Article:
Listen: Kurt Vonnegut saved me.
When I started seventh grade I somehow found myself in an English class full of really smart kids. I couldn't figure out what I was doing there because, clearly, these kids were all brilliant and I was just, you know, average. It was my first real introduction to classic literature, to the lives of great literary writers, and we had to memorize and recite before the class a new poem every other week or so.
And so began my hatred of reading.
But one day I was nosing around in the garage and I found a box of things belonging to my dad. Inside were a few books, small paperbacks, and I wondered why they weren't in the house with the other meager selection we had on our family bookcase. Among the books was one with a tantalizing title – Welcome to the Monkey House – a collection of short stories. I secreted the book into the house and locked myself in the bathroom to check it out. Two stories in and I was hooked. That following Saturday I went to public library and sought out everything else I could find by the book's author, Kurt Vonnegut.
Through trial and error I discovered which books were better than others and, if I could go back in time and give myself some kindly advice, would have suggested I start with Cat's Cradle. With its blend of science fiction and social comedy, skewering politicians, religious cults, science gone out of hand, and plain human folly, Cat's Cradle presented to me for the first time a world that proved what my teen self had always suspected: adults could be, and often were, wrong.
In researching a book on what Americans did the day Hiroshima was bombed, John discovers that Felix Hoenikker, one of the scientists who worked on the atomic bomb, had also created a substance called ice-nice. A solid at room temperature, ice-nine rearranged the molecules of water and would instantly set off a chain reaction when it came in contact with other water molecules. Essentially, it would turn all the planet's water to ice if it were ever released.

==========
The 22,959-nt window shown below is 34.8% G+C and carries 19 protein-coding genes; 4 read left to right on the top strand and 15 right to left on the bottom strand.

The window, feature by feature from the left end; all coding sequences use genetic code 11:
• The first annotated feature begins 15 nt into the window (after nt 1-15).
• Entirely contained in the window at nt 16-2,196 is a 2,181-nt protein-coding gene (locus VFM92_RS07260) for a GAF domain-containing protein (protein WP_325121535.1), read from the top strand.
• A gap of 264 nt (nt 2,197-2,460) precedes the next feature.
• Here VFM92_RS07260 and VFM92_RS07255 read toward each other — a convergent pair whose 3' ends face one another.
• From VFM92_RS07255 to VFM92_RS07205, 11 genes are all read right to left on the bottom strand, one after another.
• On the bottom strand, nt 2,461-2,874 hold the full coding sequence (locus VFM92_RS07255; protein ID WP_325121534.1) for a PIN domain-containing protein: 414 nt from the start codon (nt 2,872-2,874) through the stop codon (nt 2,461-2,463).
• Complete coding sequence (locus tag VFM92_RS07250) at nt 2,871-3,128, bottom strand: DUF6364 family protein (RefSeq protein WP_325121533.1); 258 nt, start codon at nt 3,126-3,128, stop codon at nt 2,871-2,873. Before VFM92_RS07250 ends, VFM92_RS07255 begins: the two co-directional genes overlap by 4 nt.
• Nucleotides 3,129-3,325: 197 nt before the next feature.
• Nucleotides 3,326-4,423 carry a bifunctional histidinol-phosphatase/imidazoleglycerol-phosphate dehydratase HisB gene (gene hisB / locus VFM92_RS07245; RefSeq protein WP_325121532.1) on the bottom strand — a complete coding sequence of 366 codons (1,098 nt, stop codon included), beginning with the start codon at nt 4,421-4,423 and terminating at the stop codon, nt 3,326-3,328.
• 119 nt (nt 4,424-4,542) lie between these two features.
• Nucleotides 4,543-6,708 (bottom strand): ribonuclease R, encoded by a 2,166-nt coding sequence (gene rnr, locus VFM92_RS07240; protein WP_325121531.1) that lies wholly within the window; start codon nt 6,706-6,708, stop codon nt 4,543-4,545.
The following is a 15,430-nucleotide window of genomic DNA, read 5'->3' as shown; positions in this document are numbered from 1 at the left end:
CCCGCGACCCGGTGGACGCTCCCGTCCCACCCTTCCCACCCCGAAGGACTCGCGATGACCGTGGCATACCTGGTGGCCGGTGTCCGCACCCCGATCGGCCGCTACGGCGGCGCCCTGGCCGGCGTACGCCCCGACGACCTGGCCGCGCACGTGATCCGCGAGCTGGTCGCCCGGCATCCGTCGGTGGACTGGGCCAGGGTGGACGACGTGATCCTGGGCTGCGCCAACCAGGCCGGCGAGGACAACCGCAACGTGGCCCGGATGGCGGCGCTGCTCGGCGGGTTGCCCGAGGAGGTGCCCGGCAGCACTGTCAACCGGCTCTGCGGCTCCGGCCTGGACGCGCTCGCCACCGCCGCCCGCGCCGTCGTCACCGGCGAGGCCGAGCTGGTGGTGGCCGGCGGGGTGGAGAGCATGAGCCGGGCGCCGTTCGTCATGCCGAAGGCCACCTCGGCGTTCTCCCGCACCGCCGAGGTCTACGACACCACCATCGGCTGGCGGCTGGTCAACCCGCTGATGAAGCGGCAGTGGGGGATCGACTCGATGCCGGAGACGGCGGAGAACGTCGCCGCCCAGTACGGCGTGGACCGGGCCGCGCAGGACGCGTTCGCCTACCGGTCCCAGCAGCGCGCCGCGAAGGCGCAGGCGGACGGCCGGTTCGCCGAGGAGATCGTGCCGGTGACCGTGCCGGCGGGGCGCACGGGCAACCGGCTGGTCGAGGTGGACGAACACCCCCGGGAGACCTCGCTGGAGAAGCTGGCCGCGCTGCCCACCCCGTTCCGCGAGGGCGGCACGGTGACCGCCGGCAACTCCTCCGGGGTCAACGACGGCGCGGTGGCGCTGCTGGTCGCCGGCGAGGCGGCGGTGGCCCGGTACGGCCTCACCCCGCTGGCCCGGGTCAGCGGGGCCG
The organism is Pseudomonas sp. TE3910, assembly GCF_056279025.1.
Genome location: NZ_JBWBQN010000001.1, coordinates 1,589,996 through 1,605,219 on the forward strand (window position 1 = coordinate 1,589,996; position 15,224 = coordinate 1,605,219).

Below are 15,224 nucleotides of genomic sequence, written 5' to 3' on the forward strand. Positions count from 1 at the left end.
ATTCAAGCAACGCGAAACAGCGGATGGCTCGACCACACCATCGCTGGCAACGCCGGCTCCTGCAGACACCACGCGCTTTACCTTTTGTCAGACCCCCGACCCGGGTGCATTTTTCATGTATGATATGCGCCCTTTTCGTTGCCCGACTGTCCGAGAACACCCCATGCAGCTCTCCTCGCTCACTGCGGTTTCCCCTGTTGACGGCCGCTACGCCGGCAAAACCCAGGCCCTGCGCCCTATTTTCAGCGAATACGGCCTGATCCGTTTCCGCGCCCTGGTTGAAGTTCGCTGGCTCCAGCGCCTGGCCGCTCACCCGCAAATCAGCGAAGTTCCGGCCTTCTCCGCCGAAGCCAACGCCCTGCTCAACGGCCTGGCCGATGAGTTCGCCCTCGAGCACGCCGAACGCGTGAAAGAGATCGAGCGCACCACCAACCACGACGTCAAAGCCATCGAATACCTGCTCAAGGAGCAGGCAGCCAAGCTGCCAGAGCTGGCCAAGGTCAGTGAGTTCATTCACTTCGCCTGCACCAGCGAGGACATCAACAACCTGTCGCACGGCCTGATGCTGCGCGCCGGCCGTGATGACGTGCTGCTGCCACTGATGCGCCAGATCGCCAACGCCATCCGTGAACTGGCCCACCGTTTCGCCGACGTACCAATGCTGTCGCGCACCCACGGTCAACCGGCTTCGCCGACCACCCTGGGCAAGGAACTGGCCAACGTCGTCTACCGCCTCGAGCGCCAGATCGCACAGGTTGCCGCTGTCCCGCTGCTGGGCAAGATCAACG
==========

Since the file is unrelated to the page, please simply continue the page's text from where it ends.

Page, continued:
In chasing down Hoenikker's surviving children to learn more, John discovers that one has become a high-ranking member of a dictatorship on the island of San Lorenzo in exchange for a piece of ice-nine. San Lorenzo is also the home of a semi-religious cult created by the island's former ruler and an American naval officer as a way of controlling the population through a sort of utopia. And when the current dictator of San Lorenzo commits suicide by consuming ice-nine he sets of a chain reaction of events that could destroy the planet.
This book is everything a teen boy could hope for. Ridicule of all sorts authority figures, world-wide dystopian destruction, religion as gobbledegook philosophy, and all told at a nice breezy pace with that voice that is uniquely Vonnegut.
Since I was a lad, Vonnegut has slipped in the back door of the cannon and is now widely taught (and widely banned) in high school through his anti-war classic Slaughterhouse-Five. While that book brought him fame (and out of the genre ghetto of being strictly a "Sci-Fi writer") and is one of his better books, I think there are aspects (the aliens messing with one character's linear time) that seem too much like a device. With Cat's Cradle the science fiction is real and not the unseen hand of outsiders; the mess that gets made is purely human. And for a modern audience I think it might be healthy to read a dystopia that has some humor blended with it. The end of the world can be funny, too, you know!
I love that on the cover of an early paperback edition of the book the Saturday Review is quoted as saying "...Like getting socked in the nose." And that's a good thing!
Had I not discovered that book in the garage that one day there's a good chance I would have viewed reading as one of those things only associated with a school, a static and passive activity that held no interest for me. I would have continued to assume that books had nothing to offer me and would be just another statistic, a non-reading adult male who had the joy of reading beaten out of him. I was a teen boy anxious and hungry to learn about the real world, and to learn that adults were far from the perfection. I thank the Fates that Vonnegut was there for me.
by Kurt Vonnegut
Welcome to the Monkey House
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